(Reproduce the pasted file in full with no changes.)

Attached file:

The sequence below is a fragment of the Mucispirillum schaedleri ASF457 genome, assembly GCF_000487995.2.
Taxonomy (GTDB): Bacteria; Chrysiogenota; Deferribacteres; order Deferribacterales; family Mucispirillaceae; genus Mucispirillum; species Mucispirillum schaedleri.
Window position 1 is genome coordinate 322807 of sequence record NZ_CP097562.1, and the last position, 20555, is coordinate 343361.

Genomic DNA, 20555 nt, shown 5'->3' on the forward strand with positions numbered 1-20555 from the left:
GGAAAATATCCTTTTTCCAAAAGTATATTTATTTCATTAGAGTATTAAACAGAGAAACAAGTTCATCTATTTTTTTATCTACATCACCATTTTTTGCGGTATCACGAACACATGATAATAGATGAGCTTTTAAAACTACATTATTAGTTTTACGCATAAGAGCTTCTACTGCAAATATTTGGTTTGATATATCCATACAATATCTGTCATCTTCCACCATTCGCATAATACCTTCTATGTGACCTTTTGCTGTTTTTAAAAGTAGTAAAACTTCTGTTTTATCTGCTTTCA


The sequence below is a fragment of the Mucispirillum schaedleri ASF457 genome, assembly GCF_000487995.2.
Taxonomy (GTDB): Bacteria; Chrysiogenota; Deferribacteres; order Deferribacterales; family Mucispirillaceae; genus Mucispirillum; species Mucispirillum schaedleri.
Window position 1 is genome coordinate 322807 of sequence record NZ_CP097562.1, and the last position, 20555, is coordinate 343361.

Genomic DNA, 20555 nt, shown 5'->3' on the forward strand with positions numbered 1-20555 from the left:
GGAAAATATCCTTTTTCCAAAAGTATATTTATTTCATTAGAGTATTAAACAGAGAAACAAGTTCATCTATTTTTTTATCTACATCACCATTTTTTGCGGTATCACGAACACATGATAATAGATGAGCTTTTAAAACTACATTATTAGTTTTACGCATAAGAGCTTCTACTGCAAATATTTGGTTTGATATATCCATACAATATCTGTCATCTTCCACCATTCGCATAATACCTTCTATGTGACCTTTTGCTGTTTTTAAAAGTAGTAAAACTTCTGTTTTATCTGCTTTCA